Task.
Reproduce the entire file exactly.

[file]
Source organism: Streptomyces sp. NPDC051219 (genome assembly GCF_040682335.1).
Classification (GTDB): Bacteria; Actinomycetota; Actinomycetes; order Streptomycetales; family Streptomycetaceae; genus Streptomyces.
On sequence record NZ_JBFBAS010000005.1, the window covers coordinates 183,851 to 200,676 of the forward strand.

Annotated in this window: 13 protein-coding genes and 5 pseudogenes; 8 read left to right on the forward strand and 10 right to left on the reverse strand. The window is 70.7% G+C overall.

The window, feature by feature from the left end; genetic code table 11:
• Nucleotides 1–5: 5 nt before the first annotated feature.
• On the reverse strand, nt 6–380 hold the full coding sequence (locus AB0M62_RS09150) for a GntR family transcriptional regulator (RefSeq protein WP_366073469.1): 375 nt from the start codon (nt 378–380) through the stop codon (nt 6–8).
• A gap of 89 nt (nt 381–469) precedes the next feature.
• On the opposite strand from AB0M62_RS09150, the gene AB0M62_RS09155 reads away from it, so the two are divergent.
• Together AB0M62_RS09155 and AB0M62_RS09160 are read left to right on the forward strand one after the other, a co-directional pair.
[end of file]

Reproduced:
Source organism: Streptomyces sp. NPDC051219 (genome assembly GCF_040682335.1).
Classification (GTDB): Bacteria; Actinomycetota; Actinomycetes; order Streptomycetales; family Streptomycetaceae; genus Streptomyces.
On sequence record NZ_JBFBAS010000005.1, the window covers coordinates 183,851 to 200,676 of the forward strand.

Annotated in this window: 13 protein-coding genes and 5 pseudogenes; 8 read left to right on the forward strand and 10 right to left on the reverse strand. The window is 70.7% G+C overall.

The window, feature by feature from the left end; genetic code table 11:
• Nucleotides 1–5: 5 nt before the first annotated feature.
• On the reverse strand, nt 6–380 hold the full coding sequence (locus AB0M62_RS09150) for a GntR family transcriptional regulator (RefSeq protein WP_366073469.1): 375 nt from the start codon (nt 378–380) through the stop codon (nt 6–8).
• A gap of 89 nt (nt 381–469) precedes the next feature.
• On the opposite strand from AB0M62_RS09150, the gene AB0M62_RS09155 reads away from it, so the two are divergent.
• Together AB0M62_RS09155 and AB0M62_RS09160 are read left to right on the forward strand one after the other, a co-directional pair.